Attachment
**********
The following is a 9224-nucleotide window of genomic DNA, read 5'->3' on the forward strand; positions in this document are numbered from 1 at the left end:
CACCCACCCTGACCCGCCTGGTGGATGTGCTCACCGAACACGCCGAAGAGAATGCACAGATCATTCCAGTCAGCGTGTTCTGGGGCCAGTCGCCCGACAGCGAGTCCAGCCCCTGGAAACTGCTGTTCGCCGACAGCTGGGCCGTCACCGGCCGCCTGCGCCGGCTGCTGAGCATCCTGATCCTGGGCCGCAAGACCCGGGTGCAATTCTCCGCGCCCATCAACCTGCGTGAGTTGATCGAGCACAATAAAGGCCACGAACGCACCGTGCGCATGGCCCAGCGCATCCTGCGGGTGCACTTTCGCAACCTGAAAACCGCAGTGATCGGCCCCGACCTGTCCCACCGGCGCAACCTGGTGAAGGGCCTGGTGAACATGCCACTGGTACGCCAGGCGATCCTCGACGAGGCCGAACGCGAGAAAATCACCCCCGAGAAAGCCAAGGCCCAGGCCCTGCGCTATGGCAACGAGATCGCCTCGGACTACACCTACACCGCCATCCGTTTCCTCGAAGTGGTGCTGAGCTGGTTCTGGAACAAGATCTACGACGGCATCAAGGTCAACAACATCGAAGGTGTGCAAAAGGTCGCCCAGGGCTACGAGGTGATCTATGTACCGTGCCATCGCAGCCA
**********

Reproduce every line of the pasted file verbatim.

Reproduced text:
The following is a 9224-nucleotide window of genomic DNA, read 5'->3' on the forward strand; positions in this document are numbered from 1 at the left end:
CACCCACCCTGACCCGCCTGGTGGATGTGCTCACCGAACACGCCGAAGAGAATGCACAGATCATTCCAGTCAGCGTGTTCTGGGGCCAGTCGCCCGACAGCGAGTCCAGCCCCTGGAAACTGCTGTTCGCCGACAGCTGGGCCGTCACCGGCCGCCTGCGCCGGCTGCTGAGCATCCTGATCCTGGGCCGCAAGACCCGGGTGCAATTCTCCGCGCCCATCAACCTGCGTGAGTTGATCGAGCACAATAAAGGCCACGAACGCACCGTGCGCATGGCCCAGCGCATCCTGCGGGTGCACTTTCGCAACCTGAAAACCGCAGTGATCGGCCCCGACCTGTCCCACCGGCGCAACCTGGTGAAGGGCCTGGTGAACATGCCACTGGTACGCCAGGCGATCCTCGACGAGGCCGAACGCGAGAAAATCACCCCCGAGAAAGCCAAGGCCCAGGCCCTGCGCTATGGCAACGAGATCGCCTCGGACTACACCTACACCGCCATCCGTTTCCTCGAAGTGGTGCTGAGCTGGTTCTGGAACAAGATCTACGACGGCATCAAGGTCAACAACATCGAAGGTGTGCAAAAGGTCGCCCAGGGCTACGAGGTGATCTATGTACCGTGCCATCGCAGCCA